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A Native SharePoint Document Library Experience Inside Dataverse!

OK, so the OOB SharePoint experience is really great for some things, like just giving you a simple view of the top few documents in the library folder so you can click to open, but what happens when your document integration needs are a bit more demanding? I found a post in the ProDev forum with a dev facing just this problem (specifically, they needed to display custom metadata columns for each document), and I decided to give it a go. The results, I think, are pretty close to seamless – you almost can’t tell that the one on the right is a custom control and not a native experience:

cchannon_0-1669083968039.png

Historically, the OOB documents grid in Dataverse was pretty much your only reasonable option for displaying the integrated documents because SharePoint put a strict allowfrom constraint in all their pages, allowing only sharepoint.com and teams.com — For those of you who aren’t devs and don’t speak html, that means that SharePoint was forbidding any website from being able to host SharePoint.com pages inside an iframe 👎. This was done for security reasons; to make sure no bogus website could pretend to be your sharepoint site, but unfortunately, they didn’t add dynamics.com to the allowed list, so it was impossible to iframe a SharePoint page into dataverse for YEARS. That all changed this summer when SharePoint finally added dynamics.com to the allowed pages, which means we can now replace the OOB experience with an actual native SharePoint one 🎉

Not interested in learning about the code, and just want to jump straight to the solution zip? Jump to my GitHub repo here where you can download the solution zip (install instructions in the README).

To implement this, I built a virtual component PCF using the React framework. I did this because I knew that I needed to at least give users a choice between document locations (as the OOB experience does) and a fluent Dropdown in a Stack would be an easy way to deliver that with my IFrame and still have everything look seamless. The PCF itself is very simple, with minimal work in the index, and just 104 lines in one .tsx

Let’s walk through each of the files in the PCF and how they are implemented:

Control Manifest

The Manifest is super-simple: it just has one dataset named and no parameters at all. This does make the sizing a bit static (as we’ll see later) but I was just trying to put out a proof that this could be done. Maybe in the future I’ll add more configurability to the manifest 🤷

Index.ts

The Index is almost as simple as the manifest; the only function that we need to edit is updateview and all we need to add here is a declaration of props and the element creation:

public updateView(context: ComponentFramework.Context): React.ReactElement {
        let locations: LocationOption[] = [];
        for (let index in context.parameters.DocumentLocations.records) {
            locations.push({
                dropdownOption: {
                    key: context.parameters.DocumentLocations.records[index].getRecordId(),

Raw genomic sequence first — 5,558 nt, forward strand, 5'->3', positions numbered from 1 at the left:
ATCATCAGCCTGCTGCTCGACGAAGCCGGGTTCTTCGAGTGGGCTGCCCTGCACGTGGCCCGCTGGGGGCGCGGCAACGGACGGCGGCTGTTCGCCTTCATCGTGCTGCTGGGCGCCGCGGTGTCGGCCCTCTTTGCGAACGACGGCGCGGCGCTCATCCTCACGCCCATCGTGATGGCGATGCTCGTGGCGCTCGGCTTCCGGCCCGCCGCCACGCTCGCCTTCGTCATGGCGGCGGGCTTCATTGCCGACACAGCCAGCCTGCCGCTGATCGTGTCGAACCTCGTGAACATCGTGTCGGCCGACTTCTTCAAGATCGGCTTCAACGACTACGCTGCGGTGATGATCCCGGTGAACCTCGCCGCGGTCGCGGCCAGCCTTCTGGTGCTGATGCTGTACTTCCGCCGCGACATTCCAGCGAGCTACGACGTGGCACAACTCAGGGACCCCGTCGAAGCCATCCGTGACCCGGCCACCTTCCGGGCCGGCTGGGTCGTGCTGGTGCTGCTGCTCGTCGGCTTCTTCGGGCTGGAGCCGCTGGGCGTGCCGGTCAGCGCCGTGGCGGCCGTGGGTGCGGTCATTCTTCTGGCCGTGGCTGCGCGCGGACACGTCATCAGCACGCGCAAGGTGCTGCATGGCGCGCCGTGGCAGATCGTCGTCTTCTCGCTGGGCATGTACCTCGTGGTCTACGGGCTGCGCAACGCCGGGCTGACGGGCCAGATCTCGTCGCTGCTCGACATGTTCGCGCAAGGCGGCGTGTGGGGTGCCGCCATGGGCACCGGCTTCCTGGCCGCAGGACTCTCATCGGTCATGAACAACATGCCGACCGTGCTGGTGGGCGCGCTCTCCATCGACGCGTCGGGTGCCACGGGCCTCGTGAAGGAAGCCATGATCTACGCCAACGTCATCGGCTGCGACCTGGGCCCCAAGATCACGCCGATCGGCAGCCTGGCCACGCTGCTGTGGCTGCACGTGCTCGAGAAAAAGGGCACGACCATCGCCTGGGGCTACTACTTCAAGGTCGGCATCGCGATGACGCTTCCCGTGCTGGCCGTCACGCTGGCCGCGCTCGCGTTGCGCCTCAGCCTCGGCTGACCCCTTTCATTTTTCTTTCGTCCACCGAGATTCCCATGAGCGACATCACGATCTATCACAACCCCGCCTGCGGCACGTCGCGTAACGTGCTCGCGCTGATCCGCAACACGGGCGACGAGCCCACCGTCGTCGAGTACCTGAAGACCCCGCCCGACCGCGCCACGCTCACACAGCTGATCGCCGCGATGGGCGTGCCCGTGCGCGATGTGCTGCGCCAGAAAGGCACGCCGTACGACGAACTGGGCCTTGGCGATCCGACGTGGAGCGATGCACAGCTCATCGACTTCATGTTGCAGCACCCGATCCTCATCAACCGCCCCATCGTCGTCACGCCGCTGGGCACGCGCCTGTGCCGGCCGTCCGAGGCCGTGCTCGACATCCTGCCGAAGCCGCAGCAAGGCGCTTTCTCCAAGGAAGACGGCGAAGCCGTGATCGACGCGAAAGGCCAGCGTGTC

text: context.parameters.DocumentLocations.records[index].getFormattedValue("name")
                }, 
                id: context.parameters.DocumentLocations.records[index].getRecordId(), 
                type: context.parameters.DocumentLocations.getTargetEntityType()
            });
        }
        
        const props: IFrameProps = { dropdownOptions: locations, context: context };
        return React.createElement(
            iframe, props
        );
    }

 What are we doing there? We’re stripping down the dataset information down to only the bits that we actually need; a list of “dropdown options” which will become our picklist, and an Id/Type combination for each that will let us run up the chain of entities to build a URL for the SharePoint folder.

iframeControl.tsx

OK, now we’re getting to the good stuff. We’re going to build a react component now that lets a user pick between the available document locations and then renders an IFrame that shows that actual SharePoint page. We start with declaring our props Interfaces:

export interface IFrameProps {
    dropdownOptions: LocationOption[],
    context: ComponentFramework.Context
}
export interface LocationOption {
    dropdownOption: IDropdownOption,
    id: string
    type: string
}

Then we build a couple basic objects for styling the Stack that will hold our dropdown and iframe: 

const stackTokens: IStackTokens = {
    childrenGap: 5
}
const stackStyles: IStackStyles = {
    root: {
        width: "100%",
    },
};
  
const stackItemStyles: IStackItemStyles = {
    root: {
        display: 'flex',
        width: "100%",
        height: "600px"
    },
};

Now we declare our React Functional Component and a few basic state parameters. These state parameters will let us control the Options in the dropdown, which option has been selected, and the url associated with the selected option:

export const iframe: React.FC = ((props: IFrameProps) => {
    const [options, setOptions] = React.useState([]);
    const [selectedItem, setSelectedItem] = React.useState();
    const [selectedUrl, setSelectedUrl] = React.useState();
    let map : [{ key: string, url: string }] | undefined;

we’ll need an onChange event to set the selected item and selected url whenever the user changes the dropdown value: 

    const onChange = (event: React.FormEvent, option?: IDropdownOption | undefined, index?: number | undefined) => {
        setSelectedItem(option);
        setSelectedUrl(map?.find(x => x.key === option?.key)?.url);
    };

 and now the good stuff–we need to retrieve the document location and as many parent locations as it takes to get up to the root sharepointsite record. Along the way, we’ll be building a url from the back to the front, and once we get to the top, we’ll set our options, the selecteditem, and the selectedurl:

    const buildurl = (location: LocationOption, id: string, type: string, url: string) => {
        if(type.toLocaleLowerCase() === "sharepointdocumentlocation"){
            props.context.webAPI.retrieveRecord(type, id, "").then(
                (success) => {
                    if(success._parentsiteorlocation_value !== success.sitecollectionid){